Furious 7 would close out the weekend with $143 million, officially the ninth best opening weekend ever for a film in America (assuming that actuals don’t drop it by about $800,000).  Undoubtedly the film was kept from ridiculously stupid echelons of money by the fact that it opened on Easter weekend, making Saturday and Sunday totals come in lower than they otherwise could have… but then I remember that $143 million is still ridiculously stupid echelons of money and I go back to just being in awe of that total.  I mean, aren’t you?  And that’s not even mentioning the fact that the film also made $240 million overseas, and that’s not including China as it doesn’t open there until next week.  All that money from a film with a predominately non-white cast.  Y’know, it’s almost like Hollywood could learn something from this but I just don’t know what…

Despite that commanding performance, which we all sort of saw coming from multiple miles away, other films did attempt opening against Furious 7.  They just correctly stuck to limited release.  Best performing of the lot was Woman In Gold, the Weinsteins’ attempt to re-capture that Philomena magic kinda sorta maybe not really – the trailer gave me a lot of Philomena vibes, OK?  On 258 screens, the film managed $2 million overall and actually broke into the chart itself, which isn’t bad at all.  Chinese possibly-comedy – I can find sod all about this film on the Internet – Let’s Get Married did next best with $180,000 from 39 screens, with the Anton Yelchin romantic drama 5 To 7 bringing up the rear but technically doing the best with $19,600 from 2 screens.  Indie films!

Elsewhere, before we get into the real meat of things, despite having collapsed disappointingly in America like a man who talks a big game about his bedding prowess but can only give you a few brief moments of satisfaction, Fifty Shades of Grey is now up to $400 million overseas from people who just don’t know how to quit this terrible movie.  It Follows continues to post relatively strong numbers in its nationwide expansion despite it getting next-to-no-marketing and, unsurprisingly since these are the people who made Ouija a success, being rejected by the general public at large.  Home dropped 47% between weekends but is still making good money, thank the Maker!  And finally, The Gunman dropped out after 2 weeks and nothing of value was lost.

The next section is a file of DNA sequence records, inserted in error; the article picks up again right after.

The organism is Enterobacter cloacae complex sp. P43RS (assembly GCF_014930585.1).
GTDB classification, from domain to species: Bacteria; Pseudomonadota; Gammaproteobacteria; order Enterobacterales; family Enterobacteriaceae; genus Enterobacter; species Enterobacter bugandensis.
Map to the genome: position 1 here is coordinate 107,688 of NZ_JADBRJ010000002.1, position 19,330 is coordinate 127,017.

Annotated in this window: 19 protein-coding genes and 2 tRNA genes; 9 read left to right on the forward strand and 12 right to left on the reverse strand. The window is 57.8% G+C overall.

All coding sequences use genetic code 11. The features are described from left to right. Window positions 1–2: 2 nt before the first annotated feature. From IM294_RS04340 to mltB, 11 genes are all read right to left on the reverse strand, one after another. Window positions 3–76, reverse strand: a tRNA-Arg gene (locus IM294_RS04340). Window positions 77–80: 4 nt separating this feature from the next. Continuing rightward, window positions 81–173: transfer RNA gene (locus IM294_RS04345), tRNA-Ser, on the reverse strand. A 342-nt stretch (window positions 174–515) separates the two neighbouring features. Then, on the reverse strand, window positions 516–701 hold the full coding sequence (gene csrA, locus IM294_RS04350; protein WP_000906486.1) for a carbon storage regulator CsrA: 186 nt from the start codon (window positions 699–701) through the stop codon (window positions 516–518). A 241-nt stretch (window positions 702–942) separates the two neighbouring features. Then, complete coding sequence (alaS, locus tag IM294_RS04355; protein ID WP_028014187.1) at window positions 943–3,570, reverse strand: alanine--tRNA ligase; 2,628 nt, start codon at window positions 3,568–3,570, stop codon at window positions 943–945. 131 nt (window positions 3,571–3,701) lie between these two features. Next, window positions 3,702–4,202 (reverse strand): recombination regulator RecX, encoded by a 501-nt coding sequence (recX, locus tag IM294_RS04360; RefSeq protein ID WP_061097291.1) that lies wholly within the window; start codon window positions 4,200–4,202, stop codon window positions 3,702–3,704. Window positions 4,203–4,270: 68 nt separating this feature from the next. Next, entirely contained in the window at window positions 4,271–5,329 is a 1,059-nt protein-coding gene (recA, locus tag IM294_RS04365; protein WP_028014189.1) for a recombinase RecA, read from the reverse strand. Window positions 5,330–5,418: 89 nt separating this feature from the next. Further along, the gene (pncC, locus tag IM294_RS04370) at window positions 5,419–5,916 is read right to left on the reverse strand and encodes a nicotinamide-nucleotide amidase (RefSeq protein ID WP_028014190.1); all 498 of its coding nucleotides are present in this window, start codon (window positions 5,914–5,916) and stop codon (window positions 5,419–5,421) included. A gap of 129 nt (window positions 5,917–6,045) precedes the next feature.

paul walker

This Full List lives its life a quarter-mile at a time.

Box Office Results: Friday 3rd April 2015 – Sunday 5th April 2015

1] Furious 7

$143,623,000 / NEW

My review, for those of you who are interested.  This is going to be a fun week; I have to go on two separate audio outlets and defend this movie against two separate misery guts who wouldn’t know what a fun movie was if it sla- (*remembers that Owen is the head of this site and hastily shuts up*)

2] Home

$27,400,000 / $95,621,000

Home is the first DreamWorks Animation film since Shrek Forever After to be classified as Rotten because critics are unpleasable tits.  Trust me, Home is great.  Mind you, you probably already know that as you’ve likely already seen it, thank the Maker again!  Seriously, even though it’s nothing particularly brilliant, Home being a success makes me really legitimately happy for both DreamWorks’ immediate future and for more diversity in our animated leads.  Seriously, look at this image!  LOOK AT THIS GODDAMN IMAGE!  If your heart doesn’t swell with happiness looking at that, you are basically dead.

3] Get Hard

$12,925,000 / $57,004,000

I did see this last weekend, but I just never got around to reviewing it.  Probably for the best, otherwise you would have read nearly 2,000 words of me insisting that Kevin Hart is actually a really funny guy honest!  Seriously, he is a really funny guy, it’s just that his movies are really bad which makes my opinion come off as deluded for anybody who has only seen his terrible, terrible movies.  Seriously, man.  Pick better films!  Quickly, whilst I still have a chance at convincing people of your talent!

4] Cinderella

$10,289,000 / $167,251,000

Didn’t review this one for one simple reason: I’m getting really self-conscious about the fact that I am a straight white guy writing frequently about women in film.  Even the fact that I consider myself a feminist doesn’t help assuage the guilt and fear that I might be dictating how things should be with my man ways and such, and crowding out female voices which are far more important to this conversation.  Therefore, I point you towards Tasha Robinson of The Dissolve whose thoughts basically line up with mine but are far better expressed than I ever could.